Consumer Products

Why Juul's European Departure Helps Altria Stock

Altria (NYSE: MO) has been playing defense for a long time now. COVID-19 has already beaten up the company but things may be getting even worse as Juul Labs Inc., in which it has a stake, is facing fresh problems. However, this very well could be a net positive.

The e-cigarette firm looks to be facing down a departure in a few European countries, and this comes after a long and bumpy road.

Juul’s Journey So Far

In 2018 Altria invested $12.8 billion for its 35% stake in Juul. For those late to the party, Juul is known for producing vaping products, an alternative to smoking. However, there have been big problems with this investment.

Juul has seen increased scrutiny as more and more people begin to realize that e-cigarettes may be just as bad as the real thing. Even worse, this company has faced accusations that it has marketed products to underage kids.

According to the Centers for Disease Control and Prevention (CDC), electronic cigarette use has surpassed conventional cigarette use among high schoolers. Some 11.7% of those students are using e-cigs, compared with 7.6% using regular cigarettes.

This came to a head when the U.S. Food and Drug Administration (FDA) raided Juul’s headquarters in San Francisco. The FDA seized documents that it believed would identify the real health risks associated with vaping, as well as “sales and marketing practices.”

As a result, Altria had to take a $4.5 billion write-down for its investment in Juul.

It’s worth pointing out here that Juul isn’t the only investment that has underperformed for Altria. Cronos Group Inc. (NASDAQ: CRON) is another company that Altria has pursued. In this case, Altria invested $1.8 billion in Cronos stock for a stake of about 45% in 2018. Note that Cronos currently has a market capitalization of $1.9 billion.

Long Road Ahead

But it looks like things are only getting worse from here as last week Juul said that it’s cutting about a third of its 3,000-person workforce and moving its headquarters from San Francisco to Washington, D.C. In conjunction with this, the e-cig maker is reportedly exiting five European markets.

Juul is reportedly planning on pulling out of Austria, Belgium, Portugal and Spain in July, followed by France at the end of the year, according to BuzzFeed News.

After Juul pulls out of these countries, its footprint will be limited to Ireland, Italy, Czechia, Germany, Poland, Switzerland, Ukraine, Russia and the United Kingdom. Note that Russia and the United Kingdom are two of the largest markets in the world.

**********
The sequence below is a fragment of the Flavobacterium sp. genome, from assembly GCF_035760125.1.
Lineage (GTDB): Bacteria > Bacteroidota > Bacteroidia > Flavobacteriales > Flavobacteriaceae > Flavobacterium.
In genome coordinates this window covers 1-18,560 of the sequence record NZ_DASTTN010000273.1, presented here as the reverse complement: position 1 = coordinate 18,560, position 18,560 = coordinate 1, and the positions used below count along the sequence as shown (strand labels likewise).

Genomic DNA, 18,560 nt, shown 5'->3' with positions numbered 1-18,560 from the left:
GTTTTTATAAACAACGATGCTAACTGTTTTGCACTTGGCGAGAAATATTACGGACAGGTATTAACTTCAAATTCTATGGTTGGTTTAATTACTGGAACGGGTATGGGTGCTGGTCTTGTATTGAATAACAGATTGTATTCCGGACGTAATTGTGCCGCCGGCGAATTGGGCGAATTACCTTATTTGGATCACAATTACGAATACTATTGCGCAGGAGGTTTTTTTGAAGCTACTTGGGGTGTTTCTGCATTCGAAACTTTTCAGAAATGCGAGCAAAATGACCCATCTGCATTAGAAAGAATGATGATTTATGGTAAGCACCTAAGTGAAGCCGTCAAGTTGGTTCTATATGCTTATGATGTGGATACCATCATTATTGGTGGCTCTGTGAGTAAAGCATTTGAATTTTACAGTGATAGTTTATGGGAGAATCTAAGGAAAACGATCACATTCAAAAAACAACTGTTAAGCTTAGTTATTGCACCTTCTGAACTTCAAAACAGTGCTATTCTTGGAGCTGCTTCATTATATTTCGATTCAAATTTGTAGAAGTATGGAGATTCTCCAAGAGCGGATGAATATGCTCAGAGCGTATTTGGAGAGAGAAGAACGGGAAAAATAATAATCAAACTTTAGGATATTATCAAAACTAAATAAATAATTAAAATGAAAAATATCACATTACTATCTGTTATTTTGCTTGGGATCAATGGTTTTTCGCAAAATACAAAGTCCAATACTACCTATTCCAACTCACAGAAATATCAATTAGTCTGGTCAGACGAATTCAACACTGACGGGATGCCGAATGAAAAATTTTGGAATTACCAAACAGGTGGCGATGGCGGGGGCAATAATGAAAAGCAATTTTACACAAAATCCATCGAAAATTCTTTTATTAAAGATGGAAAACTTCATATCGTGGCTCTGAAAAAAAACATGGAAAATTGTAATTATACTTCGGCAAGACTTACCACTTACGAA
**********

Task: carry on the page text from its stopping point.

There are a few reasons for Juul’s departure from these markets. Ultimately, the markets in Austria, Belgium and Portugal are too small to justify a presence. At the same time, Juul has relatively strong sales in France and Spain, compared to the rest of Europe. However, the costs of running the business and dealing with regulators is apparently too much.

It’s no secret that the European Union has strict requirements when it comes to e-cigarettes. For example, regulators require companies to stick to a nicotine limit of 20 milligrams per milliliter of fluid, but a single Juul pod can contain up to 59 milligrams of nicotine per milliliter in the U.S.


Altria reported its most recent quarterly earnings at the tail-end of April. Although the initial response to earnings was very positive, Altria stock has lagged since then.

As for the results, Altria posted $1.09 in earnings per share (EPS) on $6.36 billion in revenue. Analysts were calling for $0.97 in EPS and $4.62 billion. The first quarter from last year had $0.92 in EPS and $5.63 billion in revenue.

In this report, the tobacco giant also announced that it reopened the Richmond Manufacturing Center under enhanced safety protocols. Altria was sure to note that all of its manufacturing facilities are currently operational.

Billy Gifford, Altria’s CEO, addressed perhaps the most important part of the report:

Our dividend is important to our investors and it remains a top priority for us. Our objective continues to be a dividend payout ratio target of approximately 80% of adjusted diluted EPS. For 2020, we expect to recommend a quarterly dividend rate to our Board that reflects, among other things, our strong cash generation and the strength of our balance sheet.